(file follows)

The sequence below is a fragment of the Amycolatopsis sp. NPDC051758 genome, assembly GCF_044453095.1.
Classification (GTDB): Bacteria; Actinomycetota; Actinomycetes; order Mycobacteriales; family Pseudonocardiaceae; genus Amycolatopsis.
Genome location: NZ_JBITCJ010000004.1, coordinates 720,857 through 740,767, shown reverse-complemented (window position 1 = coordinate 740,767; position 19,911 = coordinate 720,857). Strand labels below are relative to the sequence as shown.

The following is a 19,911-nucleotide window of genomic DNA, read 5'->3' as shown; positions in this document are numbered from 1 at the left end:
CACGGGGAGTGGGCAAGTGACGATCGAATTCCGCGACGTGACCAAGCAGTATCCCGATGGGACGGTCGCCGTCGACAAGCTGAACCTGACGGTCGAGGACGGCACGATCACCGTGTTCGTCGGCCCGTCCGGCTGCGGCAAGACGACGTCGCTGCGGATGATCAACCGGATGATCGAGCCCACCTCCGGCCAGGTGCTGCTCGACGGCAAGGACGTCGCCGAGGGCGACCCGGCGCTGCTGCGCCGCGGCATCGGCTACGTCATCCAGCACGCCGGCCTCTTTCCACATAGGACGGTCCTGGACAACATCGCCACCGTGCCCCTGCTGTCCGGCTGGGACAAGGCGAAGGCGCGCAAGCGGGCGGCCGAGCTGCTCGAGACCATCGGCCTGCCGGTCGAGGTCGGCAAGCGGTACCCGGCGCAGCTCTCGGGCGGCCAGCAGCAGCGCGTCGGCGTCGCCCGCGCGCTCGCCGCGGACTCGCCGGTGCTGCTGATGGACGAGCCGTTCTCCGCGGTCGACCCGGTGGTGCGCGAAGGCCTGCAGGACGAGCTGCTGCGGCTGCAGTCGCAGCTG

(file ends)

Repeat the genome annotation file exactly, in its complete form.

The sequence below is a fragment of the Amycolatopsis sp. NPDC051758 genome, assembly GCF_044453095.1.
Classification (GTDB): Bacteria; Actinomycetota; Actinomycetes; order Mycobacteriales; family Pseudonocardiaceae; genus Amycolatopsis.
Genome location: NZ_JBITCJ010000004.1, coordinates 720,857 through 740,767, shown reverse-complemented (window position 1 = coordinate 740,767; position 19,911 = coordinate 720,857). Strand labels below are relative to the sequence as shown.

The following is a 19,911-nucleotide window of genomic DNA, read 5'->3' as shown; positions in this document are numbered from 1 at the left end:
CACGGGGAGTGGGCAAGTGACGATCGAATTCCGCGACGTGACCAAGCAGTATCCCGATGGGACGGTCGCCGTCGACAAGCTGAACCTGACGGTCGAGGACGGCACGATCACCGTGTTCGTCGGCCCGTCCGGCTGCGGCAAGACGACGTCGCTGCGGATGATCAACCGGATGATCGAGCCCACCTCCGGCCAGGTGCTGCTCGACGGCAAGGACGTCGCCGAGGGCGACCCGGCGCTGCTGCGCCGCGGCATCGGCTACGTCATCCAGCACGCCGGCCTCTTTCCACATAGGACGGTCCTGGACAACATCGCCACCGTGCCCCTGCTGTCCGGCTGGGACAAGGCGAAGGCGCGCAAGCGGGCGGCCGAGCTGCTCGAGACCATCGGCCTGCCGGTCGAGGTCGGCAAGCGGTACCCGGCGCAGCTCTCGGGCGGCCAGCAGCAGCGCGTCGGCGTCGCCCGCGCGCTCGCCGCGGACTCGCCGGTGCTGCTGATGGACGAGCCGTTCTCCGCGGTCGACCCGGTGGTGCGCGAAGGCCTGCAGGACGAGCTGCTGCGGCTGCAGTCGCAGCTG